I’m starting my blog with this very recent picture of my “pangero” Vicente Lucero and me. This is our 8th season together as “The Dynamic Duo” of The East Cape. We have encountered and ID’d over 250 Humpback Whales, some of which were world class pictures, and thereby are the standard for that whale, at this time. We have had only one “recapture” (a whale identified by us in more than one season in our grid ) during our work so far. Here he is, HB# 12 12, ‘Odin”, and here is his story (taken from my book that is in review).
The Saga of “Odin”
The first whale I ID’d in 2008 was an active and playful male Humpback that gave Vicente and me a grand and long show of exuberant surface behavior. I figured he was a juvenile male of no more than two years old. He gave us a number of “flukes up” and became HB# 1 08. Later that year my son Zack adopted him and named him “Odin”.
In 2009 I again ID’d Odin (my first “recapture”) and saw him 5 more times during that season…..one time with a “girlfriend” that he had to fight another whale to keep, and he did. Once again his overall surface behavior was exceptionally playful and vigorous.
I didn’t see Odin in 2010 but lo and behold….and MUCH to my surprise, he showed up again last season (2011). The Humpbacks who travel here to Mexican waters during the winter breeding and calving season have 4 different and widespread locations within our waters to congregate, therefore “re-captures” are rare in exactly the same area from one season to the next. I also had the pleasure of swimming with him for a short while without even knowing it was “Odin” until I got his flukes picture up on my computer screen later. I informed Zack and Jorge about the encounter and it was agreed that this was indeed pretty amazing.
Then this season, 2012, yes, Odin shows up yet again! He was alone but just as active as ever, he’s a real showman! He is now also HB# 12 12, being my twelfth ID of this season. Zack is coming to visit in a few weeks…..will we dive with Odin? Will my son Zack have the unique opportunity to “meet” Odin, Eyeball to Eyeball?
"Odin", flank shot, 2012, HB# 12 12
The 4th sighting of “Odin” was a special day in a number of ways, not the least of which was seeing my dear friend Christine Lee Gist again. A delightful young lady with a deep affection for “The Whale People” and a quick, inquisitive mind….what better company on a grid run? Before the day was over we were treated to a large herd of Pacific Common Dolphin surrounding our boat, at least 2-300, along with two Grey Whales (rarely seen in The Sea of Cortez) and 4 Bryde’s Whales…..damn fine day!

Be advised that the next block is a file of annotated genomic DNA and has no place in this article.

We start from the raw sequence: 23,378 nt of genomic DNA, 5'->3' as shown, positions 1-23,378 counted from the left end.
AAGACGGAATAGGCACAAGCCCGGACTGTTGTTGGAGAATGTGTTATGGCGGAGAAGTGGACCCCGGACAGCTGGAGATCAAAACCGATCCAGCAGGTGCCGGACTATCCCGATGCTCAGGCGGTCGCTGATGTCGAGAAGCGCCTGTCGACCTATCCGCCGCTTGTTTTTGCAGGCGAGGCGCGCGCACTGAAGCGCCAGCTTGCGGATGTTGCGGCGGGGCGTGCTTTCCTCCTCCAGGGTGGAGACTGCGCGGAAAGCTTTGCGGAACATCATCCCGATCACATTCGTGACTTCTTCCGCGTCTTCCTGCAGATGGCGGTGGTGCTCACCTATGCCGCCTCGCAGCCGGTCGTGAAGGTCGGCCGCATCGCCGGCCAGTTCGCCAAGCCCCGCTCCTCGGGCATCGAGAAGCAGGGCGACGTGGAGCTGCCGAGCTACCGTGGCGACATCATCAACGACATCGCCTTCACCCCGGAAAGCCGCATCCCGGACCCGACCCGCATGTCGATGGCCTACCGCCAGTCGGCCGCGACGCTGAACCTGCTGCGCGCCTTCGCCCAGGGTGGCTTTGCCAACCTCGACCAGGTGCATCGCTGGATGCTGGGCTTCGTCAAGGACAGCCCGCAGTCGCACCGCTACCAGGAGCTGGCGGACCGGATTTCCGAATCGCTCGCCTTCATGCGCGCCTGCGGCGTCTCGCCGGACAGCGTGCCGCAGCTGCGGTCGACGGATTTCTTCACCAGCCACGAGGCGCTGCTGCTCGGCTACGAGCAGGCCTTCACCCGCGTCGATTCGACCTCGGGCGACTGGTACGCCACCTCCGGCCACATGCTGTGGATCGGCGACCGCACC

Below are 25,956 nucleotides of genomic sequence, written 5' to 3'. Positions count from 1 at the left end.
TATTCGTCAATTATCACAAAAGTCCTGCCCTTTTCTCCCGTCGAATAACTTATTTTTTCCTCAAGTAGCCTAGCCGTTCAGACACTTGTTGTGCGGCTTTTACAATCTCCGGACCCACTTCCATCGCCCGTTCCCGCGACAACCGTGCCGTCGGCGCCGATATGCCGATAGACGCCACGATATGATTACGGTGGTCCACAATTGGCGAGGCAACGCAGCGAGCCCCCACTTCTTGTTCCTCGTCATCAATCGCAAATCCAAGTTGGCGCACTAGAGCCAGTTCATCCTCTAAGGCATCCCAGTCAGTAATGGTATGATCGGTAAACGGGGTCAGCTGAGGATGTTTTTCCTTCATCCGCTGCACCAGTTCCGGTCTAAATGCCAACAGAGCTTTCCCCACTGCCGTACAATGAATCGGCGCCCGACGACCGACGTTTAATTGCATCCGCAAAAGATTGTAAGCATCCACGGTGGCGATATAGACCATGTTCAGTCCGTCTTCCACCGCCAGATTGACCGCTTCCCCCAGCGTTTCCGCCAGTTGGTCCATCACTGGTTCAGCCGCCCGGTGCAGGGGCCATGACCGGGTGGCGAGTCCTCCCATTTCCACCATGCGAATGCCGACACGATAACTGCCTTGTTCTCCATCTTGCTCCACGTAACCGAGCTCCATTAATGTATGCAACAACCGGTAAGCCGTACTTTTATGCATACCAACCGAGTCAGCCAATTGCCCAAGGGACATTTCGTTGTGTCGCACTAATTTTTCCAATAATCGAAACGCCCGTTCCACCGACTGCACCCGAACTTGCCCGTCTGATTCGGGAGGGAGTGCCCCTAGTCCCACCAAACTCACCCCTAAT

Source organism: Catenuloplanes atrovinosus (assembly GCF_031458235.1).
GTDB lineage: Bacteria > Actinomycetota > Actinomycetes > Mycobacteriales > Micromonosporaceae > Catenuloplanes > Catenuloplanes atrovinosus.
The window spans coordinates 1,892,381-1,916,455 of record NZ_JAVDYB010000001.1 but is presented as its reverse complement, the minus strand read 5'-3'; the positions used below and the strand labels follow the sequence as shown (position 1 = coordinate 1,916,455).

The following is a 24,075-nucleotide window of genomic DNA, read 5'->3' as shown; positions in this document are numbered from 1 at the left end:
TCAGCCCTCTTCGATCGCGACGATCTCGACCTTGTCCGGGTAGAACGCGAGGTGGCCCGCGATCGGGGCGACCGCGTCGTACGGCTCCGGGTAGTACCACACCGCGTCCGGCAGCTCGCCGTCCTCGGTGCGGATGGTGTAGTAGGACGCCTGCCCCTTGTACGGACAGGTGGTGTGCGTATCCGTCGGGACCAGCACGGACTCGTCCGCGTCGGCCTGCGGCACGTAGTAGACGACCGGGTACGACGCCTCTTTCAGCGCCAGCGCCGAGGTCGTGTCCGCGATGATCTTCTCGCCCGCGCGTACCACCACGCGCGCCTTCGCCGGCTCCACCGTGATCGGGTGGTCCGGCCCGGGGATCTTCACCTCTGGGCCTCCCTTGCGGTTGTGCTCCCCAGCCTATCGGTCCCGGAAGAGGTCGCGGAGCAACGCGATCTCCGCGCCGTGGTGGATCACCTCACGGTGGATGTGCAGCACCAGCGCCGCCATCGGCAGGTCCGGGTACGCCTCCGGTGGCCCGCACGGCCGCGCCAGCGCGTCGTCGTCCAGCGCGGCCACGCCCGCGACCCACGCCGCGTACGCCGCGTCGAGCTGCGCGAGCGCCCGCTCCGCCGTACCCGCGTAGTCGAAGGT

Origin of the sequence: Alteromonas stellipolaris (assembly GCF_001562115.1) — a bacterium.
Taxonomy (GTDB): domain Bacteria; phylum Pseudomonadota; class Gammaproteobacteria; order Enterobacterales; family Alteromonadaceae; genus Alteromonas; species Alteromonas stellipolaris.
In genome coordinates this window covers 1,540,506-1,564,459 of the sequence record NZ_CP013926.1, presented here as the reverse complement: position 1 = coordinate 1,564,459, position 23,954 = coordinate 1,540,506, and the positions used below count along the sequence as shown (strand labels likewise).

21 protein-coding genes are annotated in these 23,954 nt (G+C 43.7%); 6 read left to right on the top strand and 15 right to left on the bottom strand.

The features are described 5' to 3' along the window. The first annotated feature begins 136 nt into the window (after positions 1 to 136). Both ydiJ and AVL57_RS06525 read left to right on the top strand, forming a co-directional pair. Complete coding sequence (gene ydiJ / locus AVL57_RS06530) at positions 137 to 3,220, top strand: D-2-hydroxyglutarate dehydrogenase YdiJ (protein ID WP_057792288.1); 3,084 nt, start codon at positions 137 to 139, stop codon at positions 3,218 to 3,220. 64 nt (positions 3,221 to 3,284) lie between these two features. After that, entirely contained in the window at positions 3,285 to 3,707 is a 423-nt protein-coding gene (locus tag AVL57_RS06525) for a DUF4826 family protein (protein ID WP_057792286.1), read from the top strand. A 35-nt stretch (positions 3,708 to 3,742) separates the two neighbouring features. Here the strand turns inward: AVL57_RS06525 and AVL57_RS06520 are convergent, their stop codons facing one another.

Grey Whale, notice splotchy coloring and almost no dorsal fin
Grey Whale "fluking up"
Grey Whale fluke shot, GW#1 12
Bryde's Whale, note shape of dorsal fin
I should add that we had also gone out the day before and seen NOTHING…..perseverance furthers, no?
Here’s a nice shot of my extended family from Quebec (Tristan, their middle son, is in Norway as an exchange student right now). I have been honored by being adopted by them as a member of the family since 2010.
From left, Quentin, Antoine, Brigitte, Jean-Luc
I went out on a search last Monday with Vicente and came across this Blue Whale about 6 miles out.
Blue Whale, B# 1 12
He/she was not particularly cooperative so my ID shots are not good, but this one is not bad. I haven’t seen a Blue Whale in my grid for the last two years so it was a real treat.
I have had some real nice opportunities to kayak out to The WZ in the last few weeks but have not had any whale encounters. I have seen lots of dolphin, turtles and Mobulas, but no whales. The other day I came across 4 or 5 Vaquitas that let me get within 20 feet but then dove away. They are a porpoise rather than a dolphin, and are quite rare, found only in The Sea of Cortez I believe.
The pictures below are not mine but express certain feelings that I entertain at present.
I call this "Lament"
There is a GREATER reality, is there not?